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Heeramandi: An Experiment in Islamic Wokeism

“Heeramandi” (Diamond Bazar) is an Indian web series directed by Sanjay Leela Bhansali, who proudly claims that he’s not interested in ordinary women standing in a ration line or something like that. Set in pre-independence India, the series delves into the lives of courtesans (tawayafs) in then Akand Bharat’s Lahore’s red-light district. The eight episodes explore themes of family politics, love, betrayal, and independence-era politics, all across the backdrop of haram habits shown as cool. 

“Wokeism” began in African American Vernacular English (AAVE), where “woke” meant being aware of social injustices. It gained prominence during the 1960s Civil Rights Movement. It resurfaced in the 2010s with the Black Lives Matter movement, predominantly inspired and driven by the Frankfurt School of Marxism. The term is supposed to refer to awareness and advocacy for various social justice issues. However, the terms and practices associated with the agenda and policies are the most divisive rather than inclusive. Wokeism has taken over public and private institutions as well as education and media realms, focusing on indoctrination and propagation of the Marxist agenda. The Diversity, Equity, and Inclusion practices – the most recent policy child of Marxism operate with ‘my way or the highway’ principles where entities and individuals quickly get canceled if not in line with said agenda.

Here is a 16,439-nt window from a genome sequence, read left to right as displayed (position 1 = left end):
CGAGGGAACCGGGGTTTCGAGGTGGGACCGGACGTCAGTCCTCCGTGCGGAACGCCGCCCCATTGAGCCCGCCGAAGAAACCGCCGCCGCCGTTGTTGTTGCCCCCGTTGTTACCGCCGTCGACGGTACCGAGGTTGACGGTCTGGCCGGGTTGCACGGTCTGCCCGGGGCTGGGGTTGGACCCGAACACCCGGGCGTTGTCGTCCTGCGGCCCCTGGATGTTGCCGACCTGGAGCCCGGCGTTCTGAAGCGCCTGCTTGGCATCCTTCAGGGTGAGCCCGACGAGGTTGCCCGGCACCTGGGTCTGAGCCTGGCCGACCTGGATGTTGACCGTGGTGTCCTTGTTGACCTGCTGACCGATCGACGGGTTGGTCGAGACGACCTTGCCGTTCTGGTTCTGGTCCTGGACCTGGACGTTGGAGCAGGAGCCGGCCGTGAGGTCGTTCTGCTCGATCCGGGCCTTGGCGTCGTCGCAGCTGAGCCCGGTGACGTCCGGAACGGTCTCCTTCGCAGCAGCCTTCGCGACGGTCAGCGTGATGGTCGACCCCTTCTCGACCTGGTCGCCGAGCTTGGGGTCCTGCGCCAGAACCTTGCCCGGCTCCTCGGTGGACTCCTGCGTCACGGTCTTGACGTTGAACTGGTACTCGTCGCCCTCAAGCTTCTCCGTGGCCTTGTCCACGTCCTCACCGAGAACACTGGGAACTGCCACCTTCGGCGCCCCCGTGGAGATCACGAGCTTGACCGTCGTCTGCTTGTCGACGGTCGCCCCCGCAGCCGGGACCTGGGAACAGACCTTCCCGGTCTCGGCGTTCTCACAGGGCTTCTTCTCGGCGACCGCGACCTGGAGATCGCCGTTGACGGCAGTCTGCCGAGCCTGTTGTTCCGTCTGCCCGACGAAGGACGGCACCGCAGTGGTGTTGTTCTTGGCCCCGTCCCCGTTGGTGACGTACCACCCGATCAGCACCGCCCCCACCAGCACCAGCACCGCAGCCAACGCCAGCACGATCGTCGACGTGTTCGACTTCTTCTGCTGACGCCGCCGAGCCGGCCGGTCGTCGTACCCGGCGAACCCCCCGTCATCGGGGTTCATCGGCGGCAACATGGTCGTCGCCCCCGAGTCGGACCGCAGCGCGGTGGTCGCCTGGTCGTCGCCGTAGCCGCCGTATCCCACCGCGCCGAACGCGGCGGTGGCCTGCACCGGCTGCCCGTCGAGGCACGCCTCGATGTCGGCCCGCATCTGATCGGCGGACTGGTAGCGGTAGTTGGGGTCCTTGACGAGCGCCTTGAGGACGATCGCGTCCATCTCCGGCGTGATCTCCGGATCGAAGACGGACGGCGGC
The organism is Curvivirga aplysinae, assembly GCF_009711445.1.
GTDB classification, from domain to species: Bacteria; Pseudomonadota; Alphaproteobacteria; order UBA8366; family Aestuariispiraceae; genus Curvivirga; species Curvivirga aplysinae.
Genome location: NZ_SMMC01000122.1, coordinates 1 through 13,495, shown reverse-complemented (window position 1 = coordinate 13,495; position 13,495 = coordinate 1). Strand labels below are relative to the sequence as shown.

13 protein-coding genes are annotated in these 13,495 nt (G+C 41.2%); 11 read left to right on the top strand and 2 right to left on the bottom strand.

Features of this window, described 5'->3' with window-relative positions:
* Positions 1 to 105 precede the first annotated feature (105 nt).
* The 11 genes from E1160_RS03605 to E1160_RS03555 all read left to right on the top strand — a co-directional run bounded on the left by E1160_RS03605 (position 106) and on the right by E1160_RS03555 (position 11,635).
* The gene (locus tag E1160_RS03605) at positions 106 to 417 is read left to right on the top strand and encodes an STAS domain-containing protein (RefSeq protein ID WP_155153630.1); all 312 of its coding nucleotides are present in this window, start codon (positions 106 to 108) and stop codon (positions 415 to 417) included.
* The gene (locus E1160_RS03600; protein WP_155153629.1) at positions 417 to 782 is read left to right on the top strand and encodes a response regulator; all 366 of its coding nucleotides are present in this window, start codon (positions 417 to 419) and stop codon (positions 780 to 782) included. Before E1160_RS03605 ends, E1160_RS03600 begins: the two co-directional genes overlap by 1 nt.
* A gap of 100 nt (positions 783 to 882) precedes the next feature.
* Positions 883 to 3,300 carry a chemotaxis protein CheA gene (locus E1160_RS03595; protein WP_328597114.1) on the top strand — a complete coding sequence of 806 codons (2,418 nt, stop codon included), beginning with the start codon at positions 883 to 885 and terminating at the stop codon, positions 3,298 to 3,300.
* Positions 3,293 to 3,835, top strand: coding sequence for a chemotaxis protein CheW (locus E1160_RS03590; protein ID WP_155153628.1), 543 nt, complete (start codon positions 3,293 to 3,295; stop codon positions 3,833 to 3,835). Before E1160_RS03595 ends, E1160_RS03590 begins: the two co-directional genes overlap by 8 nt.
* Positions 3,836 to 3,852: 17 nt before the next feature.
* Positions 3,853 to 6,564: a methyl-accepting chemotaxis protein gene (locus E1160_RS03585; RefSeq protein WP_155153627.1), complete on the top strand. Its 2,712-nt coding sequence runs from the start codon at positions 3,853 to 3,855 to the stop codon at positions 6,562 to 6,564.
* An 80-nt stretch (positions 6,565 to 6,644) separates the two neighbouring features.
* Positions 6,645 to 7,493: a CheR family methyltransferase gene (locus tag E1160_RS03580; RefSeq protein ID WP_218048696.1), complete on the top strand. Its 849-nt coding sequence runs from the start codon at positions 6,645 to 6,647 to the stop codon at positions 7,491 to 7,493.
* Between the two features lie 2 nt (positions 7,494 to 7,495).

Islamism is a political ideology that seeks to implement Islamic principles and law (Sharia) as the foundation of government and society. It advocates for the reordering of society according to what it views as fundamental Islamic values and seeks to establish a political system that reflects these principles where non-Muslims are seen as inferior or Kafir. Kafirs are second or third-class citizens who do not share the same rights according to the dogmas of Islam. Therefore, Islamism is also exclusionary in nature, similar to wokeism. What both these exclusionary practices have in common is their parentage – Abrahamism.